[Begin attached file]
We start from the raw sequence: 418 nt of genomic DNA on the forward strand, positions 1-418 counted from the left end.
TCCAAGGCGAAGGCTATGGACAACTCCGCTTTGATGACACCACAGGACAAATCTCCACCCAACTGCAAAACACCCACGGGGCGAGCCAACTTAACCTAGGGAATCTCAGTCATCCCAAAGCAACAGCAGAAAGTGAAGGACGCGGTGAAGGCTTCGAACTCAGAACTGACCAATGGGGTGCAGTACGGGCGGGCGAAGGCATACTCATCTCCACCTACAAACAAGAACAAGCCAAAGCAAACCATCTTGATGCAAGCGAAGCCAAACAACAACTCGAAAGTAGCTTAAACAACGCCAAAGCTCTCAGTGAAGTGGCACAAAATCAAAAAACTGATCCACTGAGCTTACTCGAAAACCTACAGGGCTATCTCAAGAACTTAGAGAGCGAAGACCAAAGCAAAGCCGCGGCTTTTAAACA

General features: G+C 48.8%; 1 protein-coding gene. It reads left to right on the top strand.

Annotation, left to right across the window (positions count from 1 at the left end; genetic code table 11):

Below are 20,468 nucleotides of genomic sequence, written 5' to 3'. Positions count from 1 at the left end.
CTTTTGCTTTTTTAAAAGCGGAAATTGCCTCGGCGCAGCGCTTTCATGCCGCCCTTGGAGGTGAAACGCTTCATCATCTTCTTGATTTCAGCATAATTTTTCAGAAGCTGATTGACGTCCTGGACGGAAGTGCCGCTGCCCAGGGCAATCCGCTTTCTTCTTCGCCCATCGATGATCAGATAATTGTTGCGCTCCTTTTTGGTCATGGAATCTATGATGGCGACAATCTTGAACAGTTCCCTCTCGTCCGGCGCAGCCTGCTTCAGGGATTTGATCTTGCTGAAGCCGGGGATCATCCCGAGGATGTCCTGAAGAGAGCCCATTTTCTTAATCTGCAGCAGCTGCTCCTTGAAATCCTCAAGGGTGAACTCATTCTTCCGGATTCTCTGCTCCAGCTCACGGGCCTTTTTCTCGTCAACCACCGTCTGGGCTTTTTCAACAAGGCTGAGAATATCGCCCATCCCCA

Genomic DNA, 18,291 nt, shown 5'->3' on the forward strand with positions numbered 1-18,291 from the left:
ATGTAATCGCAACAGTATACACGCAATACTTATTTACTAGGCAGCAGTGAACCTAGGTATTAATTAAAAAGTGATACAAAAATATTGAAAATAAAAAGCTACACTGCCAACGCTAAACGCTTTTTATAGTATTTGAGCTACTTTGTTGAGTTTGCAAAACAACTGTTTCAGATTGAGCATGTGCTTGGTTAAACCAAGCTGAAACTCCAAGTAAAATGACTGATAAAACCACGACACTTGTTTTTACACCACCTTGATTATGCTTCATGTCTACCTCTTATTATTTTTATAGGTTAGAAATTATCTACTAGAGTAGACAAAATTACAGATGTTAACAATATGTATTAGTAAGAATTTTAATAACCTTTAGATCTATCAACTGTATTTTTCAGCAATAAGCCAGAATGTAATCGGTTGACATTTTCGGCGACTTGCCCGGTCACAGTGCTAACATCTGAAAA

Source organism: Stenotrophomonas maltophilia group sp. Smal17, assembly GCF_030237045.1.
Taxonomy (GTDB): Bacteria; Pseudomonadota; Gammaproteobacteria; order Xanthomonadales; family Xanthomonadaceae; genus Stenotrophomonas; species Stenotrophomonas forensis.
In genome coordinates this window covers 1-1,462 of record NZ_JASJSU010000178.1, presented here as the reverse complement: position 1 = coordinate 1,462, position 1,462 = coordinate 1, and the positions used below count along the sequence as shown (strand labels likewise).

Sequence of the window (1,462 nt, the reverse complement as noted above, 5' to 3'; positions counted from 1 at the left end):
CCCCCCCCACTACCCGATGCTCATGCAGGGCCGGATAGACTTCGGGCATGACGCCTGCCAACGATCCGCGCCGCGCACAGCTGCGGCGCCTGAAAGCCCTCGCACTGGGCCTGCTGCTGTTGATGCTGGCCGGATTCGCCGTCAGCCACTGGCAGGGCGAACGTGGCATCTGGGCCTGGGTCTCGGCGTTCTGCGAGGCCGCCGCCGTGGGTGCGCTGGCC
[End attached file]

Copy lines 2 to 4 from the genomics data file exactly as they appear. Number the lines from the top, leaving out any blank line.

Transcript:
TCCAAGGCGAAGGCTATGGACAACTCCGCTTTGATGACACCACAGGACAAATCTCCACCCAACTGCAAAACACCCACGGGGCGAGCCAACTTAACCTAGGGAATCTCAGTCATCCCAAAGCAACAGCAGAAAGTGAAGGACGCGGTGAAGGCTTCGAACTCAGAACTGACCAATGGGGTGCAGTACGGGCGGGCGAAGGCATACTCATCTCCACCTACAAACAAGAACAAGCCAAAGCAAACCATCTTGATGCAAGCGAAGCCAAACAACAACTCGAAAGTAGCTTAAACAACGCCAAAGCTCTCAGTGAAGTGGCACAAAATCAAAAAACTGATCCACTGAGCTTACTCGAAAACCTACAGGGCTATCTCAAGAACTTAGAGAGCGAAGACCAAAGCAAAGCCGCGGCTTTTAAACA

General features: G+C 48.8%; 1 protein-coding gene. It reads left to right on the top strand.

Annotation, left to right across the window (positions count from 1 at the left end; genetic code table 11):